The Gold Pool (1961-1968) and the Fall of the Bretton Woods System. Lessons for Central Bank Cooperation.
NBER Working Paper No. 24016
The Gold Pool (1961-1968) was one of the most ambitious cases of central bank cooperation in history. Major central banks pooled interventions – sharing profits and losses – to stabilize the dollar price of gold. Why did it collapse? From at least 1964, the fate of the Pool was in fact tied to sterling, the first line of defense for the dollar. Sterling’s unsuccessful devaluation in November 1967 spurred speculation and massive losses for the Pool. Contagion occurred because US policies were inflationary and insufficiently credible as well. The demise of the Pool provides a striking example of contagion between reserve currencies.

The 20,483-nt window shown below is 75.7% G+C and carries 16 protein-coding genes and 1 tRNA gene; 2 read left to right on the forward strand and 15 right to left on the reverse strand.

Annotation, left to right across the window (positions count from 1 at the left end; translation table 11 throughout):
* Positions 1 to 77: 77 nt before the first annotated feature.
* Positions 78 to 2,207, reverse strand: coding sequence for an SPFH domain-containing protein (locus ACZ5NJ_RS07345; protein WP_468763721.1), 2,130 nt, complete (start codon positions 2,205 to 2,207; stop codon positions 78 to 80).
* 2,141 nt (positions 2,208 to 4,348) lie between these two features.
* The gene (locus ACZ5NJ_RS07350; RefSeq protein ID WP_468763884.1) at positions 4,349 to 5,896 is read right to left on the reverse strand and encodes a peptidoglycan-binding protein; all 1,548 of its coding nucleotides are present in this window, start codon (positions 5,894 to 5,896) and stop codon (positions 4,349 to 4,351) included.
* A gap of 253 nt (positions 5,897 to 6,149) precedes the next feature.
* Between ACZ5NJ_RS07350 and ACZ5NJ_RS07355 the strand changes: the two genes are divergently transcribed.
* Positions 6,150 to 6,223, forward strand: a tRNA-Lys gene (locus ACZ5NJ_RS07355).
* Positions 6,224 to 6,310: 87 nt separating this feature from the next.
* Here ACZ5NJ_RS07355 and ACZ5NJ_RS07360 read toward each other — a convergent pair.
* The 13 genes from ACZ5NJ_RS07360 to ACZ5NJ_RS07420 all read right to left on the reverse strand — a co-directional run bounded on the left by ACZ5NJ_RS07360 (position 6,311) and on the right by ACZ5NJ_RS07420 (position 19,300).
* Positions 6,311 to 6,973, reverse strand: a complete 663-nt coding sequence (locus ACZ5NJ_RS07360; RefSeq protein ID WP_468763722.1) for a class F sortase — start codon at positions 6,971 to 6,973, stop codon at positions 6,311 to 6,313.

Document Object Identifier (DOI): 10.3386/w24016
Published: Michael Bordo & Eric Monnet & Alain Naef, 2019. "The Gold Pool (1961–1968) and the Fall of the Bretton Woods System: Lessons for Central Bank Cooperation," The Journal of Economic History, vol 79(4), pages 1027-1059.
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